Domingo and Esther Chan and their two children have lived for years in a rent-controlled apartment near MacArthur Park, paying $403 a month for the tiny space, dominated by a queen-size bed.
Then last year, their apartment building was sold, and the new owner immediately began pressuring the Chans to move out, they said. A man known to them simply as "Rocky" frequently came to their door, pressing them to take $2,500 to vacate the unit.
"He told me it was my last opportunity," said Domingo, a day laborer. "He said I would end up in the street without money and without the room."
The Los Angeles city attorney's office said Wednesday that it had filed suit against a group of property owners, including the Chans' landlord, accusing them of pushing out rent-control tenants so they could upgrade the units and rent them back out at much higher rates.
For The Record
Los Angeles Times Friday June 16, 2006 Home Edition Main News Part A Page 2 National Desk 2 inches; 80 words Type of Material: Correction
Apartment rents: An article in Thursday's Section A about a lawsuit by the Los Angeles city attorney's office against a landlord for unfair business practices stated that under city law, landlords of rent-controlled apartments can increase rents by 5% each year. In fact, most landlords are limited to a 3% increase (though that number will increase to 4% on July 1). Landlords who pay for their tenants' gas or electric service are entitled to an additional 1% for each utility.
The owners allegedly picked apartment buildings with care, looking in swiftly gentrifying neighborhoods that included Hollywood, downtown, Westlake and Los Feliz. They sought rent-controlled buildings, which yielded low revenue and therefore cost less to buy, authorities said. The firms purchased more than 25 properties in all, then used a variety of intimidation tactics to force the residents out, according to allegations contained in court papers.
The charges come as city officials are grappling with the fallout from the gentrification that is sweeping neighborhoods across the region.
As once-downtrodden districts become hip and desirable, rising rents leave longtime residents at risk of being squeezed out, say city officials and housing advocates.
The City Council is considering rules to slow a recent explosion in apartments being converted into condominiums, particularly in parts of the Westside and San Fernando Valley.
Since the beginning of 2001, more than 11,000 rent-controlled apartments have been taken off the rental market, according to the Los Angeles Housing Department. About 7,000 of those have disappeared in the last 18 months.
Thousands of those units were converted to condos, a perfectly legal process that has prompted protests from some longtime apartment dwellers who are being told they must buy their units or find other housing. Gentrification has also led to significantly higher rents in some newly desirable neighborhoods. In downtown, for example, lofts that five years ago went for $800 a month rent at $1,800 or more now.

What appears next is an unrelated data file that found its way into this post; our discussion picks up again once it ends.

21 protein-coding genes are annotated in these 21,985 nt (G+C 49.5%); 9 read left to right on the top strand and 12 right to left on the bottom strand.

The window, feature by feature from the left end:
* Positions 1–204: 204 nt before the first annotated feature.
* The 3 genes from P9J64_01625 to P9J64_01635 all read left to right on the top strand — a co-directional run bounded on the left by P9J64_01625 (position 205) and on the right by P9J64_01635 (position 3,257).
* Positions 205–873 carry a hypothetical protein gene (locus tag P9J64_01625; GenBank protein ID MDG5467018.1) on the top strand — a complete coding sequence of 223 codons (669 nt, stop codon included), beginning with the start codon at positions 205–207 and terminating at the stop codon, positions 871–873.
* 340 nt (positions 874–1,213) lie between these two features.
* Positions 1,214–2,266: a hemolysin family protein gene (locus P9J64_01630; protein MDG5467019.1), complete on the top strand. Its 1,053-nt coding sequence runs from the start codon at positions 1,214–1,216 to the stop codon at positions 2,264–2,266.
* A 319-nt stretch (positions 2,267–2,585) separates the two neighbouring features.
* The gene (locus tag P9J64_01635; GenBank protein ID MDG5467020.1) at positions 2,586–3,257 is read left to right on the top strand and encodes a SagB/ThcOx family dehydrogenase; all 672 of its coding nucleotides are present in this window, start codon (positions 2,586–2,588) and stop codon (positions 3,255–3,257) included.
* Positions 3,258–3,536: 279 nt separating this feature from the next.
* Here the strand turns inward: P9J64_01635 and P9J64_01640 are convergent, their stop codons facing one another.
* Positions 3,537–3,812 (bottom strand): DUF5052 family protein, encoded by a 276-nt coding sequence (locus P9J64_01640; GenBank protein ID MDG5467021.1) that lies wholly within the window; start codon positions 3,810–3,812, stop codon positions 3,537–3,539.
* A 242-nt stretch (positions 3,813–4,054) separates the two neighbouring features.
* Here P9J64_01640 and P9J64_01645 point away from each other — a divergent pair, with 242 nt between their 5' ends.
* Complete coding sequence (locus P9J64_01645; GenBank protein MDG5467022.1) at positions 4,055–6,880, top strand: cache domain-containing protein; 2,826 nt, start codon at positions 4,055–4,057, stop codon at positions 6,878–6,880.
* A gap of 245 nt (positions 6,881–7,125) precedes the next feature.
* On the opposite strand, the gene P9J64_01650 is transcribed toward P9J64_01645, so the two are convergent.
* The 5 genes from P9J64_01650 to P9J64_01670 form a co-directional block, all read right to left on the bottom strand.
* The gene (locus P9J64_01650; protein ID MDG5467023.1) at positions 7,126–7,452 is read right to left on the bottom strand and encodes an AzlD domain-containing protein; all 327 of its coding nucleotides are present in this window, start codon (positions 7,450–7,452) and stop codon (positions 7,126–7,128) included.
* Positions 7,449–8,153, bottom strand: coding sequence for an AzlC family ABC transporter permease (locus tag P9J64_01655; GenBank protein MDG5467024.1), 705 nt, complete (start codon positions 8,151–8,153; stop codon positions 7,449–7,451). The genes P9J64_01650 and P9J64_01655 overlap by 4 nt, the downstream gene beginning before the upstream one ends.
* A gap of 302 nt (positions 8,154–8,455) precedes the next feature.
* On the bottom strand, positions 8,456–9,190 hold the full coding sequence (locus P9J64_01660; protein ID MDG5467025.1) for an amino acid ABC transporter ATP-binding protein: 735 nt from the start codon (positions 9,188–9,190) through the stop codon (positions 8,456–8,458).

"There's a real economic incentive to get these properties and transfer them to 'market rate' units," said professor Raphael Bostic of USC's Lusk Center for Real Estate. But, he added, "you do have to clear out the original tenants to do that."
The city attorney's office filed the civil charges against Van Nuys-based Landmark Equity Management; its president, Darren Stern; and seven affiliated companies. Stern and representatives from the other firms did not return several calls seeking comment.
For the first time the office, in addition to imposing fines, is seeking to seize the landlords' properties, using a statute in the state code normally applied to antitrust cases.
Authorities allege that the landlords sought to circumvent local renter-protection laws by locking tenants out of their buildings, failing to make timely repairs, making false and misleading representations that the building was being condemned and turning off utilities.
At the low-rent Huntington Hotel downtown, electricity and water were turned off for extended periods, according to court documents, and tenants were threatened with violence or the removal of their property unless they vacated their units. At the apartment building where the Chans lived, the defendants started renovation work on the building and allegedly forced tenants to walk through an area open to potentially harmful construction dust.
Ruben Diaz and Maria Hernandez, who had lived with their five children in that same building, at 721 S. Westlake Ave., said they found themselves penalized by the landlord after what they considered an innocent mistake: reversing the "to" and "from" on the money order they used to pay rent.
The company, Diaz said, returned the check with an eviction notice and followed up with an "unlawful detainer" motion.
"They were pushing us to leave," Hernandez said. The couple negotiated with the landlord to stay through the summer, but they must leave by the end of August.
The landlord would regularly "intimidate, harass and threaten the tenant until they leave," Deputy City Atty. Janet Karnaken said in an interview.
The suit, filed in Los Angeles Superior Court, alleges that the defendants' actions were part of a larger pattern and that, ultimately, the property owners would try to sell the buildings at much higher prices because of the elevated rents.
"At several properties," the city attorney's office alleges in court documents, "defendants have caused tenants to vacate the entire building, a feat that is virtually impossible to legally accomplish in Los Angeles."